An Ode to the Public Library

In my life before my son and Grammatical Art, I was a career public librarian. I’m probably not who you imagine a librarian to be since I got into libraries when I was 23 and not gray-haired. I was lucky to appreciate libraries, having grown up with a librarian mom, but it wasn’t something that it seemed like my peers gave much thought to beyond needing their college library for research.

I’m here to tell you that in my (pretty biased) opinion, public libraries are amazing. There is so much good there, and pretty much 99.9% of it is available to you for free. If you don’t want to take my word for it, you can read Wil Wheaton’s post about libraries here or Neil Gaiman’s lecture on their awesomeness.

Here are a few of the reasons public libraries are so great:

  • Free wifi.
  • Quiet working spaces (just throwing some shade at your fav coffee shop).
  • Free materials to borrow (you’re not still in 1984, so you know you can borrow TV and movies on DVD and blu-ray, right? Also video games, toys, and some even lend tools!).
  • Free e-books for your Kindle or favorite digital reading device. The best part is: no fines or fees! The book automatically disappears from your device when it’s due. You can even check out a Kindle if you don’t own one at most libraries.
  • Classes galore: yoga, computer programming, small business info, gardening, line dancing, movie nights, storytimes, sleepovers, gaming, foreign language, maker workshops, and on and on and on.
  • Meeting spaces for community gatherings, non-profits, workshops, you name it.
  • Free help! Librarians are paid to help you with everything and anything you need. They’re available in the building, by phone, even online through email and chat.
  • Books for days, y’all. Books for days.

These things are all phenomenal, of course, but they are really all pieces of a whole. The most wonderful thing about libraries is that they are community spaces free of politics, religion, and judgment. They provide access for all and to all. Your right to freedom of information is a founding principle of our country and one that libraries and librarians fiercely, devotedly, doggedly protect, even in the face of the PATRIOT Act and as privacy becomes more vague and elusive.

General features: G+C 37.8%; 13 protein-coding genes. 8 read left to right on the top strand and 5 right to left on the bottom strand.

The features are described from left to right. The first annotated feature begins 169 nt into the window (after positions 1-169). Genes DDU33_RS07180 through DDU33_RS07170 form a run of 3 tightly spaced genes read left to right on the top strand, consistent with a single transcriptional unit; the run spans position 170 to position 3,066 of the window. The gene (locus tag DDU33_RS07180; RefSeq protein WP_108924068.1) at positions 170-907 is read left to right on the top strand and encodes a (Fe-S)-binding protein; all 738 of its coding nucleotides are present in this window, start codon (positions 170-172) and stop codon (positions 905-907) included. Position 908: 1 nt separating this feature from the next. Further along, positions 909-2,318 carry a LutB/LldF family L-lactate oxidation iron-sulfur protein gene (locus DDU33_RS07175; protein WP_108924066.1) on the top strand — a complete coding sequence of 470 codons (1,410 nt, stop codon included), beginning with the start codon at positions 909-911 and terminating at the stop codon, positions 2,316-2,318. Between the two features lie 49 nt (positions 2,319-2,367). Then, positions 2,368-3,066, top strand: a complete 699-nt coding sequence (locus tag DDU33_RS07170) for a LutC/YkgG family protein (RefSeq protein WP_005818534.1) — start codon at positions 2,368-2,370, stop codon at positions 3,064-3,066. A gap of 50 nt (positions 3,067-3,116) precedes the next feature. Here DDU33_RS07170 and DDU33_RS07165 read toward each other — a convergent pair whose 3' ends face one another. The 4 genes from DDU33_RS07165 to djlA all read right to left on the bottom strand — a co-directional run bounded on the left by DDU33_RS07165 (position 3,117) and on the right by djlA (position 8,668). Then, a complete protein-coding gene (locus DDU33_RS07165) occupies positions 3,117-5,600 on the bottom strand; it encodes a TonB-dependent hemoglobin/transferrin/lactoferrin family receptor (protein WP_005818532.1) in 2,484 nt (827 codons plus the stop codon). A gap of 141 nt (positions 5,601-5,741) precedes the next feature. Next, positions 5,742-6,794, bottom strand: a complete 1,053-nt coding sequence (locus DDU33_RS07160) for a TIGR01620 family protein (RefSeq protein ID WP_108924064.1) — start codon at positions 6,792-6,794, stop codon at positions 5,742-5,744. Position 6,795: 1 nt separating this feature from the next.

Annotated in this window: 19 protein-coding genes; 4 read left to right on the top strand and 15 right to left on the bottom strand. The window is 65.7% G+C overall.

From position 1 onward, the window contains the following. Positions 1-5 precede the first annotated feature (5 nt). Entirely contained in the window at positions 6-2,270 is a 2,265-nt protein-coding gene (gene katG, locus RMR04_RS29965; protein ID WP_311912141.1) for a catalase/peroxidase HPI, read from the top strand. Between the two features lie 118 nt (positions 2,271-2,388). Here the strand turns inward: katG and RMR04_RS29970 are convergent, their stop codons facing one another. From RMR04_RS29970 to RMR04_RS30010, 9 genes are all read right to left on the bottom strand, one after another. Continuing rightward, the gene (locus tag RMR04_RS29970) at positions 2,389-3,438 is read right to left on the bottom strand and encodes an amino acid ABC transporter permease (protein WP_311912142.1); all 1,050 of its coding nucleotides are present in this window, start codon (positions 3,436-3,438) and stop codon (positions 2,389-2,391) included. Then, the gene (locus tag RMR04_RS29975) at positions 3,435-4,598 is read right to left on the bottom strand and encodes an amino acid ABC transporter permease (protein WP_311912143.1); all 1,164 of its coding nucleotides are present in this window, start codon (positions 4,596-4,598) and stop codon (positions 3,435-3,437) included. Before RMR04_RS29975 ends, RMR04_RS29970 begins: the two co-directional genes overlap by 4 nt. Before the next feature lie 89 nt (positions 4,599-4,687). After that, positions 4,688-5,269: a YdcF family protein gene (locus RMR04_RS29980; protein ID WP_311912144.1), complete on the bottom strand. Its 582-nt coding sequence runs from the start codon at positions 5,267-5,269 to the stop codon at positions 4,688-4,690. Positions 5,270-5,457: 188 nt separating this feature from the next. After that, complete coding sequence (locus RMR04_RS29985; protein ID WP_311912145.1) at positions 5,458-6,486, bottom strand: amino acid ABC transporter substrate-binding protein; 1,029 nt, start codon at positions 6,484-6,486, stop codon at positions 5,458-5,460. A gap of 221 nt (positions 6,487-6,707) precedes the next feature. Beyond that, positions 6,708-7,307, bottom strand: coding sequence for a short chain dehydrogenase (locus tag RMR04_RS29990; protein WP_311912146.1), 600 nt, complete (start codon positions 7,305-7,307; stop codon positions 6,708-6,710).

At Grammatical Art, we love our books and we love our libraries. Show your library pride with our awesome tees, totes, and prints!

Book Review: Behind Closed Doors by B.A. Paris

Summer is coming. Most people start thinking about swimwear and their beach bodies, but I’m over here like, What awesome books am I going to read this summer? To me, a summer book is a specific type of book. I imagine myself sprawled out on a beach towel, or lying on the couch at night while a lazy, hot breeze works its way through the house, or frantically trying to read a few pages while my kid is tearing something somewhere apart. I like a book that’s easy. Something that moves along at a clip, nothing that requires too much thinking. Some escapism, maybe.

Enter this fun little piece of pulp fiction: Behind Closed Doors by B.A. Paris. Now, I want to be up front with you. This book is not winning the Man Booker Prize. It’s not even the best writing. But, boy oh boy, did it sickly drag me in and keep me reading.

The description for the novel teases that this is a story about the perfect couple that isn’t quite as oh-so-perfect as they seem. True enough. Jack is a handsome lawyer, and his wife, Grace, is pretty and put together. Blah blah blah. You’ve read that beginning a thousand times. But Behind Closed Doors really takes you down a deep, dark spiral.